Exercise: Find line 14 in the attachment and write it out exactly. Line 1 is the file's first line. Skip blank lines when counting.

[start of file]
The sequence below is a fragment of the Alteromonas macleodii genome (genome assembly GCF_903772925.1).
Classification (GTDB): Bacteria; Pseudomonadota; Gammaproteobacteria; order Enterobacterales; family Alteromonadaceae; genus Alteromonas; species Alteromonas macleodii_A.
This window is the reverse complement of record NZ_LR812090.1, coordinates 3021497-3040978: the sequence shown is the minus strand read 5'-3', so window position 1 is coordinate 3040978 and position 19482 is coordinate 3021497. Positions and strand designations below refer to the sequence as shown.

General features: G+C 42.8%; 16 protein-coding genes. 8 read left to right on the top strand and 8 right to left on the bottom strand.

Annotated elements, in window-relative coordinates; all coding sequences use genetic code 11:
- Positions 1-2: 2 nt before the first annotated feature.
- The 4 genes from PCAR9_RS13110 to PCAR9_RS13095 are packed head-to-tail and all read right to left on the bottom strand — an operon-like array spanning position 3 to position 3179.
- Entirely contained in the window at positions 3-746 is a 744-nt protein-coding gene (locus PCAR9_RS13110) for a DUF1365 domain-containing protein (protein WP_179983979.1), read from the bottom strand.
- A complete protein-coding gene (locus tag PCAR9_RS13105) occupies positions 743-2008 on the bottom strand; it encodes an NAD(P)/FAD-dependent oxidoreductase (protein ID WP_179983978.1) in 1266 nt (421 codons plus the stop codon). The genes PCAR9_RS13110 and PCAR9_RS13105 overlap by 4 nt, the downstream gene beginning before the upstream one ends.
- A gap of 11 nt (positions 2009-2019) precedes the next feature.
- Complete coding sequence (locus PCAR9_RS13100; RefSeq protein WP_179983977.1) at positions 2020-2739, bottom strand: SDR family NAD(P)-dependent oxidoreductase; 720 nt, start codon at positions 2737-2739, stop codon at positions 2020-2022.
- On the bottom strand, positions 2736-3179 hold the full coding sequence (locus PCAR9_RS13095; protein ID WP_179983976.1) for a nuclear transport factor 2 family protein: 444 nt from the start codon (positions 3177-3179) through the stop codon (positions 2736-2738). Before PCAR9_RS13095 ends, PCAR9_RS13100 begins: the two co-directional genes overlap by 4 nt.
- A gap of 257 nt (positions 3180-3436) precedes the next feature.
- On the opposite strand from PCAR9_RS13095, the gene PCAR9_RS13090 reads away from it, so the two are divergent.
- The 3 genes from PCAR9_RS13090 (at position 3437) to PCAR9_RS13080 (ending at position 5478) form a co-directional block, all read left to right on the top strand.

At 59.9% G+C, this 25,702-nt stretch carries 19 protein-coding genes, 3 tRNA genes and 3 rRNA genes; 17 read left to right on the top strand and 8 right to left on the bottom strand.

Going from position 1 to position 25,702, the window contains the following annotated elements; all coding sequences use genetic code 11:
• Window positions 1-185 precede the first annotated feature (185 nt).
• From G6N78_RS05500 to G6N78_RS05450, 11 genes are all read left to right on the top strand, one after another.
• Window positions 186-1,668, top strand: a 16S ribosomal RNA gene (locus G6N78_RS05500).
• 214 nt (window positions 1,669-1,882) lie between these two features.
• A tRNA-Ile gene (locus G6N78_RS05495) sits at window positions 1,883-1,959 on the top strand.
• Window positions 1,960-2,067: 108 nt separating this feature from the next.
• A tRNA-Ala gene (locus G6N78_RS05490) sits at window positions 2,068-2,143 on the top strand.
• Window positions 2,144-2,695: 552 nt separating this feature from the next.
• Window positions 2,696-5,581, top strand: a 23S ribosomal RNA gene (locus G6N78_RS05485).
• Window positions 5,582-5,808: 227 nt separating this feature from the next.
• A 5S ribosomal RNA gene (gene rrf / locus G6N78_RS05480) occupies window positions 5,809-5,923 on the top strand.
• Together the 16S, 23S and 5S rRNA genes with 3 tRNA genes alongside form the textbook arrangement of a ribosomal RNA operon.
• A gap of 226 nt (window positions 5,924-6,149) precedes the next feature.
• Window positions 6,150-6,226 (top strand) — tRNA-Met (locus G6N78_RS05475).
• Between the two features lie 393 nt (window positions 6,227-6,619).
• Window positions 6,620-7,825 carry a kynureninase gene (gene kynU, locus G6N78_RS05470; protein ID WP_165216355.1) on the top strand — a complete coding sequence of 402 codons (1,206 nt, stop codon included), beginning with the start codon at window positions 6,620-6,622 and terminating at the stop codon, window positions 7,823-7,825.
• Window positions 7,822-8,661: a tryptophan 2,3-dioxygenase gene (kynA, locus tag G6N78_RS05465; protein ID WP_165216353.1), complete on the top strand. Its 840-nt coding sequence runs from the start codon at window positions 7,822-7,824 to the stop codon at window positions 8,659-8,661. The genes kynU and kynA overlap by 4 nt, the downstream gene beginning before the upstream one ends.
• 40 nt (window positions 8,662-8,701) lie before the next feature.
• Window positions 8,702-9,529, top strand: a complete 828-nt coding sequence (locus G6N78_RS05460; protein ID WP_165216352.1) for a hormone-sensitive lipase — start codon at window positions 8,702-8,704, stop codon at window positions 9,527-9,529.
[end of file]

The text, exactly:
- On the opposite strand from PCAR9_RS13095, the gene PCAR9_RS13090 reads away from it, so the two are divergent.